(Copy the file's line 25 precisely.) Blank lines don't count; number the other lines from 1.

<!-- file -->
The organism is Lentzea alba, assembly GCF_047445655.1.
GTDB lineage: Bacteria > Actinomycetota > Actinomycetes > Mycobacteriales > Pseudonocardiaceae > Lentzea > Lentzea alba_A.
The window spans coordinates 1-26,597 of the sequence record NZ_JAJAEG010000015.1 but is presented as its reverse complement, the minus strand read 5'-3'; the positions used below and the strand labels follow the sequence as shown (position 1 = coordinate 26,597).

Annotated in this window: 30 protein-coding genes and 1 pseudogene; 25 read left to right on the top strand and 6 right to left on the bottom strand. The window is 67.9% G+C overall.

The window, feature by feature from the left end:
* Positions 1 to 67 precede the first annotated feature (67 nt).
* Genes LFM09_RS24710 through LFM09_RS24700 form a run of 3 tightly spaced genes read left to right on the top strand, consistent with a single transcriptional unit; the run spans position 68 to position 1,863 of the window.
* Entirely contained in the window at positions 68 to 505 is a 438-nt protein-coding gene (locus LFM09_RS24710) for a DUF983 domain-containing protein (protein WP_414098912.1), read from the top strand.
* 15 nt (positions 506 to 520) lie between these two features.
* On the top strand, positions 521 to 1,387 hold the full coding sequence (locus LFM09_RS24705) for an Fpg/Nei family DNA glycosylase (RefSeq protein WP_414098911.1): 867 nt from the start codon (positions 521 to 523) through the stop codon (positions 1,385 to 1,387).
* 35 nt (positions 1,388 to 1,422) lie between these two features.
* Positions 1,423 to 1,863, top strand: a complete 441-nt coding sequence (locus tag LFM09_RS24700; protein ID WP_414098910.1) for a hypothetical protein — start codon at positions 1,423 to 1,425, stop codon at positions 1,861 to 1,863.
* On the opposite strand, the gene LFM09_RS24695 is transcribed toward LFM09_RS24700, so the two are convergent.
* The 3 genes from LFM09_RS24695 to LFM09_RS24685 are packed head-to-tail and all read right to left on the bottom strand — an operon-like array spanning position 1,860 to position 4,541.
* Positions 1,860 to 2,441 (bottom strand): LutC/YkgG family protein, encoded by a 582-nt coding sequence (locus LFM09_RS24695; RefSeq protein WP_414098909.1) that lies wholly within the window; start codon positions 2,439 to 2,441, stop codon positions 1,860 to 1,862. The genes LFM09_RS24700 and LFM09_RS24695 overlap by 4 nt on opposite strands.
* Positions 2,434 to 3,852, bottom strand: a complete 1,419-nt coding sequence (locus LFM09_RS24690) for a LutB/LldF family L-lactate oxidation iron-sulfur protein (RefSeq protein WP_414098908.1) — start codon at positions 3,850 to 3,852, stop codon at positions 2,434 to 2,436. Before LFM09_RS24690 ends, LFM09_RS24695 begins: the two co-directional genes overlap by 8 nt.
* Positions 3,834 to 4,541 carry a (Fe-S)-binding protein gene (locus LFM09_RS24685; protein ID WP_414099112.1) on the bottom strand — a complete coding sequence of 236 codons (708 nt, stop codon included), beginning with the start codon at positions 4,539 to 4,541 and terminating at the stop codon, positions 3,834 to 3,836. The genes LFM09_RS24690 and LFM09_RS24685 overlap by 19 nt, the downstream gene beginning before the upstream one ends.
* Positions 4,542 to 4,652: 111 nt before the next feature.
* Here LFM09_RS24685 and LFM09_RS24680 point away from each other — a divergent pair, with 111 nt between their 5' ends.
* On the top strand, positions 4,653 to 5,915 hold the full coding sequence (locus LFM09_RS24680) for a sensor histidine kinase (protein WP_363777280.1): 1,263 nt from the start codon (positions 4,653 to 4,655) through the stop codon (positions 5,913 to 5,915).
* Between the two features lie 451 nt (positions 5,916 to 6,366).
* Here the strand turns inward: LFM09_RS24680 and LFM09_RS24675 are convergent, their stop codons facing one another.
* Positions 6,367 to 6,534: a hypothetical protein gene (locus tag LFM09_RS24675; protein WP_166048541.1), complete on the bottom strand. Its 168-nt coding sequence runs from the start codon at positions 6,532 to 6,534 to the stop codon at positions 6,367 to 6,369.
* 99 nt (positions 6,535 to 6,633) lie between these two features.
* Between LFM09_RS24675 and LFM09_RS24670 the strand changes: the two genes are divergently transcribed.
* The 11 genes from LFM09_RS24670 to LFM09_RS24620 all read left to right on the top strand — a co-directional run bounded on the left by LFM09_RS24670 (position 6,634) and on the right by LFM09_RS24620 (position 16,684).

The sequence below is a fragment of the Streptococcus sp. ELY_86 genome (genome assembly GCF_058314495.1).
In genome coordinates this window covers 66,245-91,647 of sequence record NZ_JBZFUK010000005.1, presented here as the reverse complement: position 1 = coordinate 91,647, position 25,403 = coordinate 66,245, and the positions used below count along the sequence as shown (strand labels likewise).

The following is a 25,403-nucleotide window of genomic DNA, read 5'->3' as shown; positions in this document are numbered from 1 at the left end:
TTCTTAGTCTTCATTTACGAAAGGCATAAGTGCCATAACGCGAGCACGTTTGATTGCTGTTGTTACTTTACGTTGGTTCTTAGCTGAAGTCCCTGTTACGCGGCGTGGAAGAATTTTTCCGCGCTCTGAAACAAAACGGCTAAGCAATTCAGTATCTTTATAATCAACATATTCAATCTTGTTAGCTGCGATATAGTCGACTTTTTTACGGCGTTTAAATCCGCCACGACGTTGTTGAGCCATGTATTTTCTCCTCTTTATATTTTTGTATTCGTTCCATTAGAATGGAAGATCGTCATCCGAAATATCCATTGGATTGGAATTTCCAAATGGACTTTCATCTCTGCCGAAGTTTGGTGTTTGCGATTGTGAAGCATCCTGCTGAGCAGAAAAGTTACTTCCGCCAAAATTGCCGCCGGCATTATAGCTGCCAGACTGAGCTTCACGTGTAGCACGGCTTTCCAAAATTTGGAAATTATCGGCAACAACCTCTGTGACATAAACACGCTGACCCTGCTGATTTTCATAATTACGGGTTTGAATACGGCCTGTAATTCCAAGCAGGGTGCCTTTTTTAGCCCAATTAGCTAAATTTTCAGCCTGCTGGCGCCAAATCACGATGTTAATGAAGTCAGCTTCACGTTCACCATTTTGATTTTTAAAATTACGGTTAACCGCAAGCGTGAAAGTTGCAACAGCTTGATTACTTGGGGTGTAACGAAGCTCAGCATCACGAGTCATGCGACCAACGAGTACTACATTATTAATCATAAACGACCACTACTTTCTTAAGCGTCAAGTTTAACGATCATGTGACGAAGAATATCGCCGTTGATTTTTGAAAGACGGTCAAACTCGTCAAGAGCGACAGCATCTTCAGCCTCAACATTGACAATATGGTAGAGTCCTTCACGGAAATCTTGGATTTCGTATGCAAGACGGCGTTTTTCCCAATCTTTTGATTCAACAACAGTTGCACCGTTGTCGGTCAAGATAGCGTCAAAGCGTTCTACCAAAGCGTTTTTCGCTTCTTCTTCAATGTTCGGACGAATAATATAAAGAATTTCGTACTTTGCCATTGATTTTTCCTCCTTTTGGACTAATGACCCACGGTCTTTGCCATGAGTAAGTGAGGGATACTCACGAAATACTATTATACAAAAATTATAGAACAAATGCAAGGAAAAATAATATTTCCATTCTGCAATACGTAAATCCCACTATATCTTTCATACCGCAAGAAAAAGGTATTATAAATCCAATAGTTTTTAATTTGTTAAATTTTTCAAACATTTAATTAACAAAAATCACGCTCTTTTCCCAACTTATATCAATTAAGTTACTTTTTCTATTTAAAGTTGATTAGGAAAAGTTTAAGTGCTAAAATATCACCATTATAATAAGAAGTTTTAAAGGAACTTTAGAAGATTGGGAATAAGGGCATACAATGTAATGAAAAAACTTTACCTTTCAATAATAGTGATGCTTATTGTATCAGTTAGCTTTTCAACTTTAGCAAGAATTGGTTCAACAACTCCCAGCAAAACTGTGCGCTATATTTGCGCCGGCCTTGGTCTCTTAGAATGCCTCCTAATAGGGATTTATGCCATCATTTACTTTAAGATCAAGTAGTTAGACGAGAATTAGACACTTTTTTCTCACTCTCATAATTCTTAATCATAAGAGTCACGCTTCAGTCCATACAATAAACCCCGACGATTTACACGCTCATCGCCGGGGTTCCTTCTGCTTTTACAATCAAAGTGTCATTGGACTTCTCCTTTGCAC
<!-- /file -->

* Between LFM09_RS24675 and LFM09_RS24670 the strand changes: the two genes are divergently transcribed.